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Repression, Civil Liberties, Right-Wingers, and Liberals:
Resisting Counterinsurgency and Subversion Panics

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Life During Wartime:

Resisting Counterinsurgency

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About Kitson and COIN <--You are here

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About Kitson

Adapted from the chapter, Copyright 2014 by Chip Berlet.
All rights reserved. Do not copy or share online.

The COIN theory of subversion recognizes contemporary sociological theories of how social movements are built and sometimes become insurgent and challenge the government for control. These social movement theories gained strength beginning in the mid-1970s. Up until that time the predominate sociological explanation for social unrest was that people who joined dissident social movements were ignorant, incompetent, politically-dysfunctional, mentally unstable, or all of the above.

In an essay on “Counterinsurgency Warfare: The Use & Abuse of Military Force,” in South Asia Intelligence Review, Vijendra Singh Jafa observes that Lt. Col. Frank Kitson “is the best known exponent of the new ideas on special operations (counter-terrorism, raids, rescue and commando operations etc.) which form much of the basis of the British army’s training in counterinsurgency warfare.” Kitson is praised as having “had counterinsurgency experience in Malay, Kenya and Cyprus, as well as having commanded the 19th Airportable Brigade in Northern Ireland during the 1970s” and therefore Kitsons “qualifications are beyond question.”

Anti-repression researcher Kristian Williams explains that in Kitson’s view of counterinsurgency:

  • The main battle in revolutionary warfare is political rather than military;
  • The Left challenges the state’s legitimacy before it challenges its military.
  • If the state can prevent the challenge to its legitimacy, it can easily handle any armed challenge.

This can be construed by the most zealous ideologues in government law enforcement and intelligence agencies that civil disobedience may be the prelude to armed struggle—so best nip it in the bud. The consequences to the Left of the widespread adoption of Kitson’s model are significant. Kitson’s “well-known book,” Low Intensity Operations “is considered to be an outstanding professional manual on the subject” according to the Jaffa essay. Cynical anti-repression activists quip that in this scenario “Low Intensity” means that while the bullets from state agents are still high velocity…the corporate media coverage is of low intensity.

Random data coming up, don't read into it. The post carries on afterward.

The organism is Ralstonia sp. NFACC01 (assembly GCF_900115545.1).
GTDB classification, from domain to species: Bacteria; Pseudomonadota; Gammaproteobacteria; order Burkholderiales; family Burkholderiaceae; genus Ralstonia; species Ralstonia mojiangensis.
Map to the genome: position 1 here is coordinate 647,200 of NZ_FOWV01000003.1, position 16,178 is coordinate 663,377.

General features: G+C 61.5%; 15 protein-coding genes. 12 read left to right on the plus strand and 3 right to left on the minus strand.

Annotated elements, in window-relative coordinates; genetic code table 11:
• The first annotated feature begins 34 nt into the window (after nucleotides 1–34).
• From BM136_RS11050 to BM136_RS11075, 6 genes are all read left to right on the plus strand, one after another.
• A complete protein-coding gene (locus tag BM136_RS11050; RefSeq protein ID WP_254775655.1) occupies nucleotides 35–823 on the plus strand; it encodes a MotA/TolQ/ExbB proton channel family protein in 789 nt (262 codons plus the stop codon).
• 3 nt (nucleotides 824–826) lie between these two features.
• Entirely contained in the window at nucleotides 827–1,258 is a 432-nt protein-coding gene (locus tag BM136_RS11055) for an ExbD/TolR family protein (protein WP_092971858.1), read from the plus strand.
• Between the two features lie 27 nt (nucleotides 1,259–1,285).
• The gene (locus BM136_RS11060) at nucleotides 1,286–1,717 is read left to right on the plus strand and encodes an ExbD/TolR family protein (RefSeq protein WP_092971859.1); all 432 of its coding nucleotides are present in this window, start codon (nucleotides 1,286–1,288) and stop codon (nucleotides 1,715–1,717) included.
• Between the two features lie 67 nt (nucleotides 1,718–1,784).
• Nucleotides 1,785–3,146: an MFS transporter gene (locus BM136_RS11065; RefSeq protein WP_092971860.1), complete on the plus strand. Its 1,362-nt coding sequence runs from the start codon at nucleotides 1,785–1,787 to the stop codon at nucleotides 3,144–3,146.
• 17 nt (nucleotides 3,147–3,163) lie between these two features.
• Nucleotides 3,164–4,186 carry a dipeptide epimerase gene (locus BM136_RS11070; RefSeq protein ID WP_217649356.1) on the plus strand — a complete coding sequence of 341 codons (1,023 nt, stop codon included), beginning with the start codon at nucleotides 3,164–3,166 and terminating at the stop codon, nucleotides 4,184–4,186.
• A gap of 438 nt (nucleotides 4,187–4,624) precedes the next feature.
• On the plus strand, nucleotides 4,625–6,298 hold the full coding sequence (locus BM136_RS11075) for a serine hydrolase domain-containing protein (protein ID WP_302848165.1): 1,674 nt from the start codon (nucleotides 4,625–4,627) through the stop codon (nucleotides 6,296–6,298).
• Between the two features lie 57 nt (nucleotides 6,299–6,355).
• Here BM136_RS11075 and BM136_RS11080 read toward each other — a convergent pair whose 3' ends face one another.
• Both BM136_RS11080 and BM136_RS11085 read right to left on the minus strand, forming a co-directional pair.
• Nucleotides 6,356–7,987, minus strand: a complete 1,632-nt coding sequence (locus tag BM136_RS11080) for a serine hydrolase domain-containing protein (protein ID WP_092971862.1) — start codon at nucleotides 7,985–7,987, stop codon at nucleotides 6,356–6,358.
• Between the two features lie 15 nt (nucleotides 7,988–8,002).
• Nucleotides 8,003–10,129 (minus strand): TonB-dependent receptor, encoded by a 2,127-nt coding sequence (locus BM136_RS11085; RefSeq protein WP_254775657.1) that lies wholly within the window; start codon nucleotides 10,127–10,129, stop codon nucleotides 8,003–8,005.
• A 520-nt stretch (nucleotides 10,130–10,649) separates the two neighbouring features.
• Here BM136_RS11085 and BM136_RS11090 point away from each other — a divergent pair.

The Jaffa essay continues:

===The only problem with [Kitson’s] views, however, is that they are based on the assumption that the enemy is the ‘Left’, the protesters, organisers of strikes and demonstrations in Third World countries, and maker of movements for national liberation – in short, a colonial orientation. He sees all types of political protest by the Left, the ‘subversives’, as a preparation for armed action. This plants the idea in the minds of the soldiers that the radical elements in the society or the exercise of the democratic rights by the people must be dealt with by military methods.

Well…that’s hardly the “only problem” with Kitson’s theories…but it is an accurate appraisal nonetheless.

International solidarity work is frequently framed by law enforcement as subversion or treason. This is extended to any person or group that is seen as adopting any form of Marxism, anarchism, or collectivism. The overlap between right-wing ideology, countersubversion, and counterinsurgency in this regard is very clear. It can lead to violence by state actors and individual right-wing terrorists.

For example, Christian Right ideologue William S. Lind has not only propounded a theory that “Cultural Marxism” is a subversive conspiracy to destroy Western Culture, but also is considered a leading theorist on “Fourth Generation” warfare, a form of counterinsurgency analysis discussed and used by U.S. military strategists. Lind’s essay should be mandatory reading for any student of repression and counterinsurgency. One reader was Norway terrorist Anders Behring Breivik, a right-wing Christian who based his murderous actions in part on reading the conspiracist Islamophobic work of Lind.

Frank Kitson, 1971, Low Intensity Operations, Harrisburg, PA: Stackpole Books.

Personal correspondence between author and Kristian Williams, 2012.

Frank Kitson, 1971, Low Intensity Operations, Harrisburg, PA: Stackpole Books.

Vijendra Singh Jafa, “Counterinsurgency Warfare: The Use & Abuse of Military Force,” South Asia Intelligence Review, http://www.satp.org/satporgtp/publication/faultlines/volume3/Fault3-JafaF.htm.

William S. Lind, 2004, “Understanding Fourth Generation War,” Lew Rockwell website, January 6, http://www.lewrockwell.com/lind/lind3b.html. The website is a clearinghouse for White Nationalist Paleocons. Note that LewRockwell.com has a slogan “anti-state, anti-war, pro-market.” For a principled anti-racist critique by a conservative economic libertarian, see Tom Palmer, 2005, “From Lew Rockwell to Racist Collectivism,” March 2, http://tomgpalmer.com/2005/03/02/from-lew-rockwell-to-racist-collectivism/.

Chip Berlet, 2011, “Breivik's Core Thesis is White Christian Nationalism v. Multiculturalism,” Talk to Action, http://www.talk2action.org/story/2011/7/25/73510/6015.





Also on this website:
Security for Activists Collection Common Sense Security
By Sheila O'Donnell
Encountering and Countering Political Repression
By Chip Berlet
Disruption: Warning Signs
Sexism, egos, and lies:
Sometimes you wake up and it is not different

By Lisa Fithian / The Rag Blog / March 22, 2010

Stop Spying US
An online collection of survellance documents from various government agencies.
No More With Hunts: A National Campaign in 1981



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